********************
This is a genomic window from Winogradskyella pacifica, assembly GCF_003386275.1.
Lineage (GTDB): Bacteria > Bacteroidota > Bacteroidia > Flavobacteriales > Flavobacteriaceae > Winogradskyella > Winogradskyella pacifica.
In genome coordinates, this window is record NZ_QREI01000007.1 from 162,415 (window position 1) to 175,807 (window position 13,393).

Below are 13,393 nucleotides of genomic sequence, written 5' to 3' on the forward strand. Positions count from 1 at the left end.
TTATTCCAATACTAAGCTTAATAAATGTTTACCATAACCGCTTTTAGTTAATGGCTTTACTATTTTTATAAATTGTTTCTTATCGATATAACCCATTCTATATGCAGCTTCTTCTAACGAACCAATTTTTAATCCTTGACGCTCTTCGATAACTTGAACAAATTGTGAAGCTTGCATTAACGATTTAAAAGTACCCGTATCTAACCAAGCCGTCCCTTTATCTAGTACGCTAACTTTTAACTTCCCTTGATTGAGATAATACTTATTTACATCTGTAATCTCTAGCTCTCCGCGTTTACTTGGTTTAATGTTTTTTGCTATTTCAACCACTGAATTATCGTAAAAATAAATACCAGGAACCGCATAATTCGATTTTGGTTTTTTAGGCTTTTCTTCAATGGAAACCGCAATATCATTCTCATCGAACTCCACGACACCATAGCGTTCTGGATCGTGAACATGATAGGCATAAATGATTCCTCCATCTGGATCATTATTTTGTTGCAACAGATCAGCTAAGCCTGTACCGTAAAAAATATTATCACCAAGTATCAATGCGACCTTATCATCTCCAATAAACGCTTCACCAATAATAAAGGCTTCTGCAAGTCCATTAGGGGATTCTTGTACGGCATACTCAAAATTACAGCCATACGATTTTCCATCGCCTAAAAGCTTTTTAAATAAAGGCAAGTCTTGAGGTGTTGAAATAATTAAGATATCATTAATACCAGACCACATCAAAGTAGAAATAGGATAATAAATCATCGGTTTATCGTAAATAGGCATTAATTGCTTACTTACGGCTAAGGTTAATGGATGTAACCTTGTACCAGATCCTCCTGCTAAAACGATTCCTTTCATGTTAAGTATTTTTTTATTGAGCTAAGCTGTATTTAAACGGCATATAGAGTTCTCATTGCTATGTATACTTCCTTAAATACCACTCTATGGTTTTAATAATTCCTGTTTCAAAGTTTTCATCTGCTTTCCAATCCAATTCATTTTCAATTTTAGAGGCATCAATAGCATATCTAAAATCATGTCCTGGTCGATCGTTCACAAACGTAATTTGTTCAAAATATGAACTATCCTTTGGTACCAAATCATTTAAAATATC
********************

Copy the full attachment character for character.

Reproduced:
This is a genomic window from Winogradskyella pacifica, assembly GCF_003386275.1.
Lineage (GTDB): Bacteria > Bacteroidota > Bacteroidia > Flavobacteriales > Flavobacteriaceae > Winogradskyella > Winogradskyella pacifica.
In genome coordinates, this window is record NZ_QREI01000007.1 from 162,415 (window position 1) to 175,807 (window position 13,393).

Below are 13,393 nucleotides of genomic sequence, written 5' to 3' on the forward strand. Positions count from 1 at the left end.
TTATTCCAATACTAAGCTTAATAAATGTTTACCATAACCGCTTTTAGTTAATGGCTTTACTATTTTTATAAATTGTTTCTTATCGATATAACCCATTCTATATGCAGCTTCTTCTAACGAACCAATTTTTAATCCTTGACGCTCTTCGATAACTTGAACAAATTGTGAAGCTTGCATTAACGATTTAAAAGTACCCGTATCTAACCAAGCCGTCCCTTTATCTAGTACGCTAACTTTTAACTTCCCTTGATTGAGATAATACTTATTTACATCTGTAATCTCTAGCTCTCCGCGTTTACTTGGTTTAATGTTTTTTGCTATTTCAACCACTGAATTATCGTAAAAATAAATACCAGGAACCGCATAATTCGATTTTGGTTTTTTAGGCTTTTCTTCAATGGAAACCGCAATATCATTCTCATCGAACTCCACGACACCATAGCGTTCTGGATCGTGAACATGATAGGCATAAATGATTCCTCCATCTGGATCATTATTTTGTTGCAACAGATCAGCTAAGCCTGTACCGTAAAAAATATTATCACCAAGTATCAATGCGACCTTATCATCTCCAATAAACGCTTCACCAATAATAAAGGCTTCTGCAAGTCCATTAGGGGATTCTTGTACGGCATACTCAAAATTACAGCCATACGATTTTCCATCGCCTAAAAGCTTTTTAAATAAAGGCAAGTCTTGAGGTGTTGAAATAATTAAGATATCATTAATACCAGACCACATCAAAGTAGAAATAGGATAATAAATCATCGGTTTATCGTAAATAGGCATTAATTGCTTACTTACGGCTAAGGTTAATGGATGTAACCTTGTACCAGATCCTCCTGCTAAAACGATTCCTTTCATGTTAAGTATTTTTTTATTGAGCTAAGCTGTATTTAAACGGCATATAGAGTTCTCATTGCTATGTATACTTCCTTAAATACCACTCTATGGTTTTAATAATTCCTGTTTCAAAGTTTTCATCTGCTTTCCAATCCAATTCATTTTCAATTTTAGAGGCATCAATAGCATATCTAAAATCATGTCCTGGTCGATCGTTCACAAACGTAATTTGTTCAAAATATGAACTATCCTTTGGTACCAAATCATTTAAAATATC